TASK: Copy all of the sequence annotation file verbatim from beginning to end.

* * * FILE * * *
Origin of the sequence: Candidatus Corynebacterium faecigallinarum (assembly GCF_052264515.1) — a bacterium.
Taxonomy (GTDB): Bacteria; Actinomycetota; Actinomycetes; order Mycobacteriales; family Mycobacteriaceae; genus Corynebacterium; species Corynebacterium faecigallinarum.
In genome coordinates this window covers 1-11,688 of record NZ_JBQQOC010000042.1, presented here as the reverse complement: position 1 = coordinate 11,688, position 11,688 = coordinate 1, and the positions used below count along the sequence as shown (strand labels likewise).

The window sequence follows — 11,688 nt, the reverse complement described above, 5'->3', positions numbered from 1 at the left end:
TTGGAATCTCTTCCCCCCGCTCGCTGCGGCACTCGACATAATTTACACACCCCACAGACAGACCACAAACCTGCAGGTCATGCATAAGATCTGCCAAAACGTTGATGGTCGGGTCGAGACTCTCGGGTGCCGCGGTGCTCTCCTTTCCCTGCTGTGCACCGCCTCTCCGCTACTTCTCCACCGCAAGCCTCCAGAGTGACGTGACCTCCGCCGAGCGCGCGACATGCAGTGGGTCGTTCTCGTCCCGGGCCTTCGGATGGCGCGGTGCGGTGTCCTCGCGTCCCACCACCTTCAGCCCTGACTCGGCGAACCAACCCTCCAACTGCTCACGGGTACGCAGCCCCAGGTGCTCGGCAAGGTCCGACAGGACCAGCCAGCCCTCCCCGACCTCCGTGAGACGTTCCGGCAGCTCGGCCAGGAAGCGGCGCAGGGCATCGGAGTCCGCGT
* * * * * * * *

Origin of the sequence: Candidatus Corynebacterium faecigallinarum (assembly GCF_052264515.1) — a bacterium.
Taxonomy (GTDB): Bacteria; Actinomycetota; Actinomycetes; order Mycobacteriales; family Mycobacteriaceae; genus Corynebacterium; species Corynebacterium faecigallinarum.
In genome coordinates this window covers 1-11,688 of record NZ_JBQQOC010000042.1, presented here as the reverse complement: position 1 = coordinate 11,688, position 11,688 = coordinate 1, and the positions used below count along the sequence as shown (strand labels likewise).

The window sequence follows — 11,688 nt, the reverse complement described above, 5'->3', positions numbered from 1 at the left end:
TTGGAATCTCTTCCCCCCGCTCGCTGCGGCACTCGACATAATTTACACACCCCACAGACAGACCACAAACCTGCAGGTCATGCATAAGATCTGCCAAAACGTTGATGGTCGGGTCGAGACTCTCGGGTGCCGCGGTGCTCTCCTTTCCCTGCTGTGCACCGCCTCTCCGCTACTTCTCCACCGCAAGCCTCCAGAGTGACGTGACCTCCGCCGAGCGCGCGACATGCAGTGGGTCGTTCTCGTCCCGGGCCTTCGGATGGCGCGGTGCGGTGTCCTCGCGTCCCACCACCTTCAGCCCTGACTCGGCGAACCAACCCTCCAACTGCTCACGGGTACGCAGCCCCAGGTGCTCGGCAAGGTCCGACAGGACCAGCCAGCCCTCCCCGACCTCCGTGAGACGTTCCGGCAGCTCGGCCAGGAAGCGGCGCAGGGCATCGGAGTCCGCGT